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Chapter IV - The Word and the World of Neo-liberalism

Published online by Cambridge University Press:  18 December 2015

Anjan Chakrabarti
Affiliation:
University of Calcutta
Anup K. Dhar
Affiliation:
Ambedkar University
Byasdeb Dasgupta
Affiliation:
University of Kalyani
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Summary

India needs less Government and more Governance

Narendra Modi, Prime Minister of India, 2014

Neo-liberalism, like ‘globalization’ in the early 1990s, is a term that has come to hog much of Indian intellectual space. The term however needs a much clearer positing. Moreover, the term needs to be understood in the context of its appearance and evolution in the Indian context; all the more, because ‘India’ is the window through which we are trying to understand contemporary (global) capitalism. In further examining the relation between neo-liberalism and globalization, we will forward ‘neo-liberal globalization’ (as against other forms of globalization), as one of the important axis of India's transitional logic.

We have seen in Chapters 2 and 3 how the South is looked at through a dualistic framework (p, ∼p) with the destitute/devalued ‘third world’ represented by, first, traditional pre-capitalist agriculture (∼p) and modern capitalist industrial economy (p), and later on, additionally by informal economy (∼p) and formal capitalist economy (p). Correspondingly, development came to be understood as a transition from an overwhelmingly pre-capitalist agrarian economy to a capitalist industrialized economy. Before the advent of the current phase of globalization, the adopted developmental strategy split typically, into ‘state planning’ and the ‘market route’; some countries even combined with whatever unease both state planning and market. In the course of their evolution, two further strategies (or strategic nodal points) became a matter of choice: imported substitution industrialization strategy or ISI (adopted by countries like India, Brazil and Mexico) and the export-led industrialization strategy or ELI (adopted by countries such as South Korea, Taiwan, Hong Kong and Singapore). In India's context, state sponsored planning (within a market economy) combined with ISI gave form to the strategy of facilitating the transition towards industrial capitalism. The ‘choice’ between planning and market, and that between ISI and ELI has become irrelevant since the advent of globalization and the end of the cold war; this is what has changed; the choice between these have now become redundant. Given the reconfigured setting that took shape with the advent of the new economic policies (also known as liberalization policies), a new strategy has evolved to transit towards a modification of the capitalist economy.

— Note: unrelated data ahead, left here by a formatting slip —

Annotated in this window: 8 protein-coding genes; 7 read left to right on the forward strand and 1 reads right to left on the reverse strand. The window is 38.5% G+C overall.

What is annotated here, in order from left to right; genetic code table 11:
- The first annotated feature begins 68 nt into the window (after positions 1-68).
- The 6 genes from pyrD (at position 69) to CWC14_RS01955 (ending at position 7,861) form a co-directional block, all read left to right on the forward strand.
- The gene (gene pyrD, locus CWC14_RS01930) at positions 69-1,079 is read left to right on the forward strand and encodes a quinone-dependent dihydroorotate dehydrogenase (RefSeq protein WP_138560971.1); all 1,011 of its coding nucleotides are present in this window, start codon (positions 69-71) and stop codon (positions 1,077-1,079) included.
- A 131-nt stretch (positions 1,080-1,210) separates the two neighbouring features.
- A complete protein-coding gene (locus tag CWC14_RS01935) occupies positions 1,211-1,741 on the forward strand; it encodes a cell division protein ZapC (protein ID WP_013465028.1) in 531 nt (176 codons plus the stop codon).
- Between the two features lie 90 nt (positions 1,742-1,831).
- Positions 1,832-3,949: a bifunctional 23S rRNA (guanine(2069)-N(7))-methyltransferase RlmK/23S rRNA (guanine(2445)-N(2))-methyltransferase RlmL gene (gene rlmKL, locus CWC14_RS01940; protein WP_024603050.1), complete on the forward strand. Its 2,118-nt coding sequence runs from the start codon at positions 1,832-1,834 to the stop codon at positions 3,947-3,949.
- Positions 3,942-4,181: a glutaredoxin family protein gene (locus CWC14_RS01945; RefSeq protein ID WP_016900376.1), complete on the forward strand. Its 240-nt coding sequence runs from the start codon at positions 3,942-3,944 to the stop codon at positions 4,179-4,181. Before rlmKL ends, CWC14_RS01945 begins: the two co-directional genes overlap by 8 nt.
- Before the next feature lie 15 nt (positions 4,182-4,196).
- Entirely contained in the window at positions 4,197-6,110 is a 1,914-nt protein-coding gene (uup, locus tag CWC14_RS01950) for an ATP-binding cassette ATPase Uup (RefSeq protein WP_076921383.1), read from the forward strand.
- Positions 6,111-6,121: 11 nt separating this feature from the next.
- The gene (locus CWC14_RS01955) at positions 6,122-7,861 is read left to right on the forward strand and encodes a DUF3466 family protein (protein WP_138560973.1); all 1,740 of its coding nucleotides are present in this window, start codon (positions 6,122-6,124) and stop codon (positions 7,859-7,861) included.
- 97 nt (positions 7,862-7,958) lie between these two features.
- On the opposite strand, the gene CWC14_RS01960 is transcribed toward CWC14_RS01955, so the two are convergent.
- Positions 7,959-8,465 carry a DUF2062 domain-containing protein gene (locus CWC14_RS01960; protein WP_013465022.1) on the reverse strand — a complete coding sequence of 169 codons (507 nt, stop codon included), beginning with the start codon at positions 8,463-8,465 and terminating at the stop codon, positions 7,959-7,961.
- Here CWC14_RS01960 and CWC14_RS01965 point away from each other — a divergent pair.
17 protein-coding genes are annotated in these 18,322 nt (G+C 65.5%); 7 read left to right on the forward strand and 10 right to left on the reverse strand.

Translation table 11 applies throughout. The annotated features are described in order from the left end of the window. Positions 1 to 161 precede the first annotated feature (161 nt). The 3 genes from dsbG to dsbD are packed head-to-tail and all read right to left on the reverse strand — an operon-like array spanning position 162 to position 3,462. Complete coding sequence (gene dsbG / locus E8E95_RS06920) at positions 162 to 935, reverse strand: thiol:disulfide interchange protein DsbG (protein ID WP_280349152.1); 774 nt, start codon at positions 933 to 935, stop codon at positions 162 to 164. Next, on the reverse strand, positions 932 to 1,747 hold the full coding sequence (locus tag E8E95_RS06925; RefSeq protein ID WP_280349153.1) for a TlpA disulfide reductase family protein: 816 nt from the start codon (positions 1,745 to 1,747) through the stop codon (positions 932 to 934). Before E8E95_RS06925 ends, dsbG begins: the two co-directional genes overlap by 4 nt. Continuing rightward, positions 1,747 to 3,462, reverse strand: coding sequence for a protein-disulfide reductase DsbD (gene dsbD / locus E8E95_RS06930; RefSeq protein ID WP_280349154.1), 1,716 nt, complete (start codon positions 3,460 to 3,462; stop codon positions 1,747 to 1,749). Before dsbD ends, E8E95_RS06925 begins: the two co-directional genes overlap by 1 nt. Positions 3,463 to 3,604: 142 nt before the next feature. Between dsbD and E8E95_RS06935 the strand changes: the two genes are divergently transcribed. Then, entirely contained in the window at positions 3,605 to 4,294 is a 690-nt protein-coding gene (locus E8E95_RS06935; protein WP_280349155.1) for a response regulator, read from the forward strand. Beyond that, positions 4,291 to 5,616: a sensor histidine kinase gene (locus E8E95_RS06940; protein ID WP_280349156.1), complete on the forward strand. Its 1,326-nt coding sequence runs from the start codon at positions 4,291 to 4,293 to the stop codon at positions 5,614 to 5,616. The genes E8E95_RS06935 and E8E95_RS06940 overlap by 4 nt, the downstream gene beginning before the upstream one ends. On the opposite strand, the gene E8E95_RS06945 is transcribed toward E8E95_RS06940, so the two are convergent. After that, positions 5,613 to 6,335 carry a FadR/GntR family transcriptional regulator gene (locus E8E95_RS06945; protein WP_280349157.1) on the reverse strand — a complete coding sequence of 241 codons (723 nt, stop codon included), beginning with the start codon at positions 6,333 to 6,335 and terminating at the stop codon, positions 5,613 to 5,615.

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Chapter
Information
The Indian Economy in Transition
Globalization, Capitalism and Development
, pp. 98 - 144
Publisher: Cambridge University Press
Print publication year: 2015

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